The Justice Department filed a civil antitrust suit yesterday seeking to prevent United Technologies Corp. from acquiring control of Carrier Corp., a leading manufacturer of heating and air conditioning equipment.

The suit, filed in United States District Court in Syracuse, N.Y., charged that the acquisition would violate Section 7 of the Clayton Act. The court was asked to issue a preliminary injunction barring United Technologies from acquiring Carrier stock pending the outcome of the suit.

Justice's action came just days after the State of New York gave United Technologies the go-ahead to proceed with its tender offer by lifting what appeared to be the last of the various governmental restrictions that had blocked it temporarily.

Just before the suit was filed, in fact, United had announced it was commencing its offer to buy up to 17 million shares of Carrier's common stock at $28 a share. In a statement released after the suit was filed, United said it continued to feel its planned acquisition was "lawful" but wasn't surprised by the Justice action.

"It fits in with the philosophy enunciated recently by the Justice Department that it is interested in testing the limits of the antitrust law and will attack any major acquisition or merger," the company said.

Carrier, which has been resisting United's takeover bid since it was announced seven weeks ago and has filed its own suits, yesterday said in a corporation statement that it was "delighted" with the federal government's involvement.

"The department has clearly reached the same conclusion as we have that the merger is illegal because it violates antitrust laws," Carrier said. "Having the Justice Department in the case should help us defeat the takeover."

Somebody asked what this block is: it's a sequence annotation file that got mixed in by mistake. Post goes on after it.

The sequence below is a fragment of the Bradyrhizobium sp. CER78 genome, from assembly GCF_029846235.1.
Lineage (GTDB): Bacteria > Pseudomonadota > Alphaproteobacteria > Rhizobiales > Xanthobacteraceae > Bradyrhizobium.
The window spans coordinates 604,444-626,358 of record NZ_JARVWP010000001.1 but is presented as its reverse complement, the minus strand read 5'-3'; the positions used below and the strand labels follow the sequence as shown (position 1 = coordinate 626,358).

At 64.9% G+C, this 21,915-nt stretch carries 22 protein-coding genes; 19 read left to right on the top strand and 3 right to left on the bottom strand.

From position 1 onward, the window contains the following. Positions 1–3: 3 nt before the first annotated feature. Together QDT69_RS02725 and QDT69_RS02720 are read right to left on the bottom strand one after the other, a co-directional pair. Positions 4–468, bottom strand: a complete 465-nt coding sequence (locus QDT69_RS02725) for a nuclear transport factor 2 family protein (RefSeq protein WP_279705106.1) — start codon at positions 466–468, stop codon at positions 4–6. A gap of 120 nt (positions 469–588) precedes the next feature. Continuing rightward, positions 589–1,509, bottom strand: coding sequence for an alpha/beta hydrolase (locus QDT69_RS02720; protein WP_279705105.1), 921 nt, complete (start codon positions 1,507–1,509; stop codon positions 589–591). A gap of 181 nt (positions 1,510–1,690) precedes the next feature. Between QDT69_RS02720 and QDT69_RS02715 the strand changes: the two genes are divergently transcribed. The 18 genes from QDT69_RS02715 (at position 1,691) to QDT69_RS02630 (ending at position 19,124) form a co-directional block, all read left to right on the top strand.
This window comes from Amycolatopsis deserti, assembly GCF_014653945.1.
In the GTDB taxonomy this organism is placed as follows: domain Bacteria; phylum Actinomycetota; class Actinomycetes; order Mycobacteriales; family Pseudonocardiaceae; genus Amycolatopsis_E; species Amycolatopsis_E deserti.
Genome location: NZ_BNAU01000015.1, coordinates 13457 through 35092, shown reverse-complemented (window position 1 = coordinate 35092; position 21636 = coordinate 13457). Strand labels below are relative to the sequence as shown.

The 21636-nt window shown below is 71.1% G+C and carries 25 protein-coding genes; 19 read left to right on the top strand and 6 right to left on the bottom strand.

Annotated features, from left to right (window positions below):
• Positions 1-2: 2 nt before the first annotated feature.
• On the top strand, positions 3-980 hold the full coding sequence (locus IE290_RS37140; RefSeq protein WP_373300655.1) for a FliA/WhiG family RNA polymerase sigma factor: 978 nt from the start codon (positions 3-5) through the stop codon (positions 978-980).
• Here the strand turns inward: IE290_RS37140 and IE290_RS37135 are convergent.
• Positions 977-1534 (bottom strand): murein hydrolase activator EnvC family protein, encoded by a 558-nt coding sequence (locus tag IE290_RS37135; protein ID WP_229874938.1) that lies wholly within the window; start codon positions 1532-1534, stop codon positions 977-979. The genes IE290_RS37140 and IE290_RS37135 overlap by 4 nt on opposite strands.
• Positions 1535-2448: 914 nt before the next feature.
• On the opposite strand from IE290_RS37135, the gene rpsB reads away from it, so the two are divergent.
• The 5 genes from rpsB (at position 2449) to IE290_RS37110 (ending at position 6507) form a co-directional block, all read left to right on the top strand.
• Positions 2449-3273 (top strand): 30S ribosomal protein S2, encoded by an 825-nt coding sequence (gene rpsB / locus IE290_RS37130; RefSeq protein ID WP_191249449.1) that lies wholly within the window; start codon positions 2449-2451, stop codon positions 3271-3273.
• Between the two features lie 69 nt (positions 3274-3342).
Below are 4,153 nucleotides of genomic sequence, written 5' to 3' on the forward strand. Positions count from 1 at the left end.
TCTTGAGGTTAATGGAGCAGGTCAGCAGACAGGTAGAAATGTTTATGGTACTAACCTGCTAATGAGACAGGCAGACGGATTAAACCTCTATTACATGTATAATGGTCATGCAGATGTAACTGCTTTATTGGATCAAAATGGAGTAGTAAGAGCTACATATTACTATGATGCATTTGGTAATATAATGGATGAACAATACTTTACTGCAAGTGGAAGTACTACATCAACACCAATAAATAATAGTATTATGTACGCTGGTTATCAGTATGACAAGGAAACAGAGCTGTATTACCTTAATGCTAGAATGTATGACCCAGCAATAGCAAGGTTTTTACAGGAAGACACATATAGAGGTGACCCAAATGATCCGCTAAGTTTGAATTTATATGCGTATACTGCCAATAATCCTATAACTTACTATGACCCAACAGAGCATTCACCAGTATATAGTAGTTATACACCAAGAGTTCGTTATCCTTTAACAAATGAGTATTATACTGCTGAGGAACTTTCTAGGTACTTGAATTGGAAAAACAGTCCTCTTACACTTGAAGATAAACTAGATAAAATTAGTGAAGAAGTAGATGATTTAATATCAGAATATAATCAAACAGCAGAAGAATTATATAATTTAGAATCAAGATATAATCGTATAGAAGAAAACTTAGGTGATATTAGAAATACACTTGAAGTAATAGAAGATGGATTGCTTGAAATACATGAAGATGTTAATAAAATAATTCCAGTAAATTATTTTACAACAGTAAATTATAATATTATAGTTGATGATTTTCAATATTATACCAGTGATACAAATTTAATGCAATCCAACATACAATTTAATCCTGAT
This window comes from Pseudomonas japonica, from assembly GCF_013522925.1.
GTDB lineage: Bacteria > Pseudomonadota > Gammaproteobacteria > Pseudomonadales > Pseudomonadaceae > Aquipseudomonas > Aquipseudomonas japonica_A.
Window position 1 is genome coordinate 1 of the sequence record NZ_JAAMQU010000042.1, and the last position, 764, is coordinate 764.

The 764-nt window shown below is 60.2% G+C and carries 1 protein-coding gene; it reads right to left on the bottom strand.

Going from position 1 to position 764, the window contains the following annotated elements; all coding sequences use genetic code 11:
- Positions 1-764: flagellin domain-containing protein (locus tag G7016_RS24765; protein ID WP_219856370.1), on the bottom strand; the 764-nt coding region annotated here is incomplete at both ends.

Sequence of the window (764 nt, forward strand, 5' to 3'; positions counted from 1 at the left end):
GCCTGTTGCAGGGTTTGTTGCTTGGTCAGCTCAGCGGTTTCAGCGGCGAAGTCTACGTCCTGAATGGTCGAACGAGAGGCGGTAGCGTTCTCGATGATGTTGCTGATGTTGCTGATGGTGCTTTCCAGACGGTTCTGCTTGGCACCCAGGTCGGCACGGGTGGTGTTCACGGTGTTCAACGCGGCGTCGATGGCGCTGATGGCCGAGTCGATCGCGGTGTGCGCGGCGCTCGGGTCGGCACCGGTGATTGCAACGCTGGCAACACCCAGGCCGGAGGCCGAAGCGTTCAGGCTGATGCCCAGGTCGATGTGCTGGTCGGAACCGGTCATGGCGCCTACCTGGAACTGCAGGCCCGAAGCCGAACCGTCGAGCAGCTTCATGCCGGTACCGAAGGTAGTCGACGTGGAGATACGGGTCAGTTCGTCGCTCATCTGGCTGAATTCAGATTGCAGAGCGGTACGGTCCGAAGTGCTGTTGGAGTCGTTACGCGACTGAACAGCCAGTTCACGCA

The government suit contends that the proposed acquisition would hamper competition both in the manufacture and sale of unitary and applied heating and air conditioning systems by entrenching Carrier, and in the development and production of the control devices used to operate those systems.

According to the suit, Carrier is the nation's leading manufacturer of "unitary" heating and air conditioning systems with about twice the sales of its closest competitor. Unitary systems are sold in a single pagage or matched set of components primarily for residences or small commercial establishments.

The unitary market is relatively concentrated, with the top four producers accounting for about 50 percent of total sales, and is characterized by significant barriers to entry, Justice said.

According to the suit, Carrier is also the recognized market leader in the manufacture and sale of "applied" heating and air conditioning systems, more complicated systems requiring that several components for larger buildings are tailored for the structure and assembled at the construction site.

Carrier accounted for about 45 percent of the $220 million worth of applied systems sold in the U.S in 1977, Justice said. That market is highly concentrated, with three producers accounting for 90 percent of the systems sold, and there are significant barriers to entry, the suit contends.

As the marker leader in the applied an unitary systems industry, Carrier is a significant factor in the development and production of control devices for those systems, the suit contends. Carrier also is a substantial purchaser of the devices, buying more than $30 million worth a year. Justice said about $4.5 million in devices was purchased last year from United, which is significant developer, manufacturer and seller of the device through its various subsidiaries and divisions.

United would be eliminated as an independent source of control device and diagonstic technology for other manufacturers, the suit contends.

Combining the two companies would produce the 22d largest domestic industrial corporation ranked by sales and the 41st largest if ranked by total assets.

In a second count, the suit charged that the proposed acquisition would create a market structure conducive to reciprocal dealing by combining a major purchaser of electric motors which require magnetic wire in their construction (Carrier buys about $71.5 million each year) with a major seller of magnet wire (United).